The other night she came to me terribly upset. She was crying, and had been writing her feelings.
There is a boy in Sarah's class at school named Jonas who is autistic. He's being tormented by some of the "cool" kids in her class, and Sarah just couldn't take it any more.
Sarah has recently been very touched by a boy named Drew who is autistic. We were friends with the family when we lived in Idaho, and had done some respite care for him. We've been following his story on Facebook, and he's recently been having quite an adventure with friends.
Drew's mom is one of the most Christian women that I know. She is a devoted mother and friend, and has blessed many lives through her willingness to share the struggles, humor and hope of autism.
Sarah wrote a letter to her classmates, and then with Jonas' consent and her teacher's permission had the courage to stand before them and read it. (Then she was embarrassed because she cried in front of her whole class.)
Here it is in her own words. Sarah is my hero. (Some of her facts are shaky, but that's OK.)
Standing Up for Jonas
"My family used to babysit this kid named Drew. He broke my toys, threw tantrums and basically drove me nuts. What I didn't know is that Drew has Autism. Autism spectrum disorder, ASD, or normally, Autism, are terms for a group of complex disorders of brain development. This can mean that people with autism can have difficulties with interacting socially, have trouble communicating, and sometimes it is hard for them to behave. Well, one day after we moved away, my mom told me a story about Drew. I'll tell it as best I can.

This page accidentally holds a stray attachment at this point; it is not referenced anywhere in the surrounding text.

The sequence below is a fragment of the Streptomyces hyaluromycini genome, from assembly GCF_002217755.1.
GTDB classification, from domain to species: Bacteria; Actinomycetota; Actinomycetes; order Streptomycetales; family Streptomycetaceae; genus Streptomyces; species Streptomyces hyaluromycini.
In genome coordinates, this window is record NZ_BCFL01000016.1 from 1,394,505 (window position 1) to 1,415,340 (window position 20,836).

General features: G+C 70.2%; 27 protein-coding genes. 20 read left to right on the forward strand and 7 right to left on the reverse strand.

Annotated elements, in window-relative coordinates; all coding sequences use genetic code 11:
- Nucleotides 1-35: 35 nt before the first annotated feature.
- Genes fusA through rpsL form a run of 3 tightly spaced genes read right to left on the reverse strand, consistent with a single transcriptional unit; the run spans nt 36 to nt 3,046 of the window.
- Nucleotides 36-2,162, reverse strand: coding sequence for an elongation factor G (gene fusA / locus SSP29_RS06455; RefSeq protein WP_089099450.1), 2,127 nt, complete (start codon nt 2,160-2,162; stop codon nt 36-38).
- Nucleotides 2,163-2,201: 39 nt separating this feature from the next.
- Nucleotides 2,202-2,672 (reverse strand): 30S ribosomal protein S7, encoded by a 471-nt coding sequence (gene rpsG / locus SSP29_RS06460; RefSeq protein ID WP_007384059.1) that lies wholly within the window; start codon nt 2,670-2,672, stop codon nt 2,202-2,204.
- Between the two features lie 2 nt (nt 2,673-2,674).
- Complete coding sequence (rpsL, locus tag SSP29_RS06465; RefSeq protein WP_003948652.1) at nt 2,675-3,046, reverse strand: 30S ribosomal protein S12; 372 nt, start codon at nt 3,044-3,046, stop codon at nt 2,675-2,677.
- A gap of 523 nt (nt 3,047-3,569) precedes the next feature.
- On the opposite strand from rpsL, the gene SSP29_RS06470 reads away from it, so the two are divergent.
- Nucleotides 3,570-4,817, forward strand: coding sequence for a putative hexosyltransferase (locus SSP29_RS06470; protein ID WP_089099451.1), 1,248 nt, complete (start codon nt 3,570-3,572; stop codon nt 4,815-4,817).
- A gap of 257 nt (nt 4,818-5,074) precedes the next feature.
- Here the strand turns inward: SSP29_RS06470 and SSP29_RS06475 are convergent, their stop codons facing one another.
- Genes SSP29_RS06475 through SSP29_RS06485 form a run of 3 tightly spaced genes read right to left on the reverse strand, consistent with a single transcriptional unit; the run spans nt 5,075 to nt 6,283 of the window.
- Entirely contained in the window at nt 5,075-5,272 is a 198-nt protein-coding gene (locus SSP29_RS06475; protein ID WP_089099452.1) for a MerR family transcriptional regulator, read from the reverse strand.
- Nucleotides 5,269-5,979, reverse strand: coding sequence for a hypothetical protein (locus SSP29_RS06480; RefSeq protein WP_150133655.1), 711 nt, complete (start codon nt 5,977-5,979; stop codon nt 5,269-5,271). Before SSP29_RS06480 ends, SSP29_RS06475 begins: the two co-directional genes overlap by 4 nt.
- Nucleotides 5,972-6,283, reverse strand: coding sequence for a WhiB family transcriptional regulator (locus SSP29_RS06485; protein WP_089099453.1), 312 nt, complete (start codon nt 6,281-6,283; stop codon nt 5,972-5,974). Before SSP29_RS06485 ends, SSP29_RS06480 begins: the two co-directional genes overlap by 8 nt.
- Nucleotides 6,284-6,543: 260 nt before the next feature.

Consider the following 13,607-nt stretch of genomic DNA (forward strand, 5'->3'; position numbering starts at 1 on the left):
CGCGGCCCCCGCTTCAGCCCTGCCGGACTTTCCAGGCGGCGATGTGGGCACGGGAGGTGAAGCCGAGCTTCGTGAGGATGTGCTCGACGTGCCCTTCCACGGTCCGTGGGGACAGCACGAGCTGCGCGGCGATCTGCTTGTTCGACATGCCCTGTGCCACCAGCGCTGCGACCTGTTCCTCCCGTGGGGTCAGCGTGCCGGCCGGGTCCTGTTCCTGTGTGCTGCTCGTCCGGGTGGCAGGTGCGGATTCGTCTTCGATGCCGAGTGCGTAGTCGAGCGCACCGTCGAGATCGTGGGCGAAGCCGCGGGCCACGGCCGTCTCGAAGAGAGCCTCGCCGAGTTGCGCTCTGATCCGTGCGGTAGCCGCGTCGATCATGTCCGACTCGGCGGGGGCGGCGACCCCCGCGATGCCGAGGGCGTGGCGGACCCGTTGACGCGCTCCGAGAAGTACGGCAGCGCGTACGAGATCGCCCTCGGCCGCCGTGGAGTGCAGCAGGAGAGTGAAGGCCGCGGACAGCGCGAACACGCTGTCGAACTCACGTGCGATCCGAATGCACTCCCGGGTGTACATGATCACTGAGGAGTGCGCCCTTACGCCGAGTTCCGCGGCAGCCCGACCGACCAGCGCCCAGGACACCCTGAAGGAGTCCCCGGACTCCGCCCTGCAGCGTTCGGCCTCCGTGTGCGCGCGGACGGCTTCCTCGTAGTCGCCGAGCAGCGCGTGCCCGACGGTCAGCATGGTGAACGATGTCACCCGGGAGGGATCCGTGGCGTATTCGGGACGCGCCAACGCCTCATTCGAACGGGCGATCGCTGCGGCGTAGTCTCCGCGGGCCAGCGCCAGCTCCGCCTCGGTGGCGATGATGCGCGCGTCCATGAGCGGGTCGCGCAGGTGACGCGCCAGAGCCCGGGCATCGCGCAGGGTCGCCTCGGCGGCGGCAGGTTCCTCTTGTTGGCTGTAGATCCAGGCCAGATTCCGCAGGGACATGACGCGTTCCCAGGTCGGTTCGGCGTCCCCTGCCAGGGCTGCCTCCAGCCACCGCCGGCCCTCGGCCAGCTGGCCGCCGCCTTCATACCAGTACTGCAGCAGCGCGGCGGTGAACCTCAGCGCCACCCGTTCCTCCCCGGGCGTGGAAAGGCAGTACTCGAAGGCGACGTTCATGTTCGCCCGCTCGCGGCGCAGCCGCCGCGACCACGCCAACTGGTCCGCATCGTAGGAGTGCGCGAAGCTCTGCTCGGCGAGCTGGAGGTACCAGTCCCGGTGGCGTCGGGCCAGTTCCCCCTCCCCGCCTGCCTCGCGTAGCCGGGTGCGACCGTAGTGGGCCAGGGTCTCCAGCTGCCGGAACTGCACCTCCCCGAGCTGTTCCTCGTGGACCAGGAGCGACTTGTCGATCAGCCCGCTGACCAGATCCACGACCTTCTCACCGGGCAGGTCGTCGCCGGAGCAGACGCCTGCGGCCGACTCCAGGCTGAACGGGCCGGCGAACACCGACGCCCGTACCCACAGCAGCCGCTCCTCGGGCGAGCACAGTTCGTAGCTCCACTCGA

One day Drew went around in his class and asked kids, "Will you be my best friend if I make you a BFF necklace?"
All the kids said no. He went home after school and told his mom. His mom took him out to a restaurant. They ordered and Drew's mom told the waiter what happened. There was a group of construction workers at the restaurant and the waiter told them the story. The construction workers came over and said, "We'll be your best friend." Drew's mom posted it on Facebook and more than 300 people responded. All of them said yes. People helped make Drew bracelets and delivered them. I got one and so did my family.
(See pictures of us wearing our friendship necklaces below.)
Anyway, this isn't about Drew, it's about Jonas. Jonas also has autism. You guys didn't know that, but you still tease him. You avoid him, talk behind his back, mock him, and it's just totally cruel. You need to think about how he feels before you do anything to him. He's a normal kid, too. He's just misunderstood. You need to stop this teasing, or you'll make the rest of his school year miserable. So stop."
For more about Drew's life, find and friend him on Drew Elliott and Friends. As of today, he has 3,798 friends.
Sarah, we can't any of us do everything, but we can all do SOMETHING. Because of you, one more child in the world will know he had a friend.